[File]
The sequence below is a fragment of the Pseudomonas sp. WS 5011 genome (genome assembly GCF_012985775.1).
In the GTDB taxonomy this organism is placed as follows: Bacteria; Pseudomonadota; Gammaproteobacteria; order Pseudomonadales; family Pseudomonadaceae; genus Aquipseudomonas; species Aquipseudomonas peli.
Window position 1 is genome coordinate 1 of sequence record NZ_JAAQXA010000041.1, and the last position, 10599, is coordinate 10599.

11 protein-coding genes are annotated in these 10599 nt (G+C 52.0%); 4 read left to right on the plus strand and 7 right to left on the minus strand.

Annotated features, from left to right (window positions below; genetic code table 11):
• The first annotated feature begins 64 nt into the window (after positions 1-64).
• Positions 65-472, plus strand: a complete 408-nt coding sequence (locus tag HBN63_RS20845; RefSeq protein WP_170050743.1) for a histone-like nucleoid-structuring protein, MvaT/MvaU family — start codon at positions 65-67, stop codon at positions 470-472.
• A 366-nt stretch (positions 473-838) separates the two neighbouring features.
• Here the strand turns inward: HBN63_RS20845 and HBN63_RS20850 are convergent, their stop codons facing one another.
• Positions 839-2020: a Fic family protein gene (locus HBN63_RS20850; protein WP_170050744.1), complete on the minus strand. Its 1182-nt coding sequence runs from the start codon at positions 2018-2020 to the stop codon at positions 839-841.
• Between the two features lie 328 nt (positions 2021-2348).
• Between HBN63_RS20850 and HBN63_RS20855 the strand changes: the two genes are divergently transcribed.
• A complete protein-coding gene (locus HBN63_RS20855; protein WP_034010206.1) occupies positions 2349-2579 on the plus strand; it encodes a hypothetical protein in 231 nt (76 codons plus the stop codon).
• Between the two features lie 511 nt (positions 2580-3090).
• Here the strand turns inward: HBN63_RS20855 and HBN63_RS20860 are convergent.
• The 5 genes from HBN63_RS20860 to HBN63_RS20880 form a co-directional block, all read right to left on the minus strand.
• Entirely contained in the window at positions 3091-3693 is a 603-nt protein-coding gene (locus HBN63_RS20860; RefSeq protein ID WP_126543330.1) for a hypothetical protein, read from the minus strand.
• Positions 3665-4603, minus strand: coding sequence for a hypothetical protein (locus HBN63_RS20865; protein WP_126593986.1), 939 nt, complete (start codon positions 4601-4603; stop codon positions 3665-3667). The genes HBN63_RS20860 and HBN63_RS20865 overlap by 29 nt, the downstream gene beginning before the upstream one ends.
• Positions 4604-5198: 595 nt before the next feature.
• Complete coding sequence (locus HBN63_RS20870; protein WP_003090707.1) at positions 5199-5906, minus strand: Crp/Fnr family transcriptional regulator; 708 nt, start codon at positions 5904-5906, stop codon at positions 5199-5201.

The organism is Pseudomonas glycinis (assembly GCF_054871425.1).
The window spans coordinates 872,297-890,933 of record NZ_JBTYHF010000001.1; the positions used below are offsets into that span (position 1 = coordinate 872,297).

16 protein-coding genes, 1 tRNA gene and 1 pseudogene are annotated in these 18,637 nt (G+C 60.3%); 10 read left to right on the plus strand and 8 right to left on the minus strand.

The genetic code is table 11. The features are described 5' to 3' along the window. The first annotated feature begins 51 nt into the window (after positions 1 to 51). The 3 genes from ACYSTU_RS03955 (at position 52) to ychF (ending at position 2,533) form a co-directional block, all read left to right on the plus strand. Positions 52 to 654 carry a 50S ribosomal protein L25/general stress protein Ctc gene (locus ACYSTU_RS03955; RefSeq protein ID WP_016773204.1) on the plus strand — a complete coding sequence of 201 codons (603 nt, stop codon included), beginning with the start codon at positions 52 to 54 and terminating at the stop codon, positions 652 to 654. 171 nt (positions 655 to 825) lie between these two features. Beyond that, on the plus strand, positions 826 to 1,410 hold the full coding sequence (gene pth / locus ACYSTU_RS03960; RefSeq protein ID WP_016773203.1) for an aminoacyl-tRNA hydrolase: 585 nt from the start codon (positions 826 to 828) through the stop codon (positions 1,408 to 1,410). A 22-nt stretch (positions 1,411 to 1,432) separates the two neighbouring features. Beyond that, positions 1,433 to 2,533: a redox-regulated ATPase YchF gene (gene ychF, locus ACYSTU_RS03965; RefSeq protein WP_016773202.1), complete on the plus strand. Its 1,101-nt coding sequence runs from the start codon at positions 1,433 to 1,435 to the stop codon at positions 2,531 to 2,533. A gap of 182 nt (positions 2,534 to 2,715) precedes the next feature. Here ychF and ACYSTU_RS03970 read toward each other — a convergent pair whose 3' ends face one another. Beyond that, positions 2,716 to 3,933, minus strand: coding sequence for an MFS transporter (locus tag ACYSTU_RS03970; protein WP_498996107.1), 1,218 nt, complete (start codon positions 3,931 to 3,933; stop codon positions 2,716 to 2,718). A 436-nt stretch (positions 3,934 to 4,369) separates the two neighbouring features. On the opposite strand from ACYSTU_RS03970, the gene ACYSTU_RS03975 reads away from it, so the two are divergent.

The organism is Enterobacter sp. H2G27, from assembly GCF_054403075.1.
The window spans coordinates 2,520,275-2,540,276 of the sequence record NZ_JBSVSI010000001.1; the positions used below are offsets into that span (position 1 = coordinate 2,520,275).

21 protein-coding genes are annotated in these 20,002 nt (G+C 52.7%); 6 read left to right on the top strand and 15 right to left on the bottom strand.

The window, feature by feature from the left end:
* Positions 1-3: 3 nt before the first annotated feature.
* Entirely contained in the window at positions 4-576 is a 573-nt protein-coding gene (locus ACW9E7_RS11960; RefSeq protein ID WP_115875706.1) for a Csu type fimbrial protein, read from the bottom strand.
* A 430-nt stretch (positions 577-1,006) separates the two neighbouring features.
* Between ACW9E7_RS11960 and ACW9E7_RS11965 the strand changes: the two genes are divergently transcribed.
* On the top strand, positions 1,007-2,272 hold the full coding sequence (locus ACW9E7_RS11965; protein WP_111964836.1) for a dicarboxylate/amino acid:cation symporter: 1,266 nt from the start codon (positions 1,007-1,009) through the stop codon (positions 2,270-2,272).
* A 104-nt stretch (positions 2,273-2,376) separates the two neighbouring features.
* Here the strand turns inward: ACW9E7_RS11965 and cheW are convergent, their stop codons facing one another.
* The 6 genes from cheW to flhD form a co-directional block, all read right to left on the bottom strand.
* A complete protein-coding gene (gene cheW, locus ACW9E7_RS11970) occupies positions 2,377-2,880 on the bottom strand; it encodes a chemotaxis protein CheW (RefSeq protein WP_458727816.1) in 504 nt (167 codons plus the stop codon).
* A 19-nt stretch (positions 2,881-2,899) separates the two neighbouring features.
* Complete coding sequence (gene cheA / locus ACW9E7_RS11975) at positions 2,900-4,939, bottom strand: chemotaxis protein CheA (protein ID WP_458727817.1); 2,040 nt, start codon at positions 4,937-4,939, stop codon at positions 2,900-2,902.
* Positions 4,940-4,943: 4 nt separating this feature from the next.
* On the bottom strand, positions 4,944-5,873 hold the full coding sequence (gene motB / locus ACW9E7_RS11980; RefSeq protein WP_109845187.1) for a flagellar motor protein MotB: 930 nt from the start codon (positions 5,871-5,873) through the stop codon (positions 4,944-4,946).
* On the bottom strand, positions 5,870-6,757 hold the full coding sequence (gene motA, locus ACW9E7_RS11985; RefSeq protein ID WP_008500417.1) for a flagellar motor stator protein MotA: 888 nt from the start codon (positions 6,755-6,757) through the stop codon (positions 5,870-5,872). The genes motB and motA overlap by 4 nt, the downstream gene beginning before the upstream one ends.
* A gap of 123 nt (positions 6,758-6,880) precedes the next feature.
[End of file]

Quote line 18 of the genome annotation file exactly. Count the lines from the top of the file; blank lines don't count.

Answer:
• Positions 3665-4603, minus strand: coding sequence for a hypothetical protein (locus HBN63_RS20865; protein WP_126593986.1), 939 nt, complete (start codon positions 4601-4603; stop codon positions 3665-3667). The genes HBN63_RS20860 and HBN63_RS20865 overlap by 29 nt, the downstream gene beginning before the upstream one ends.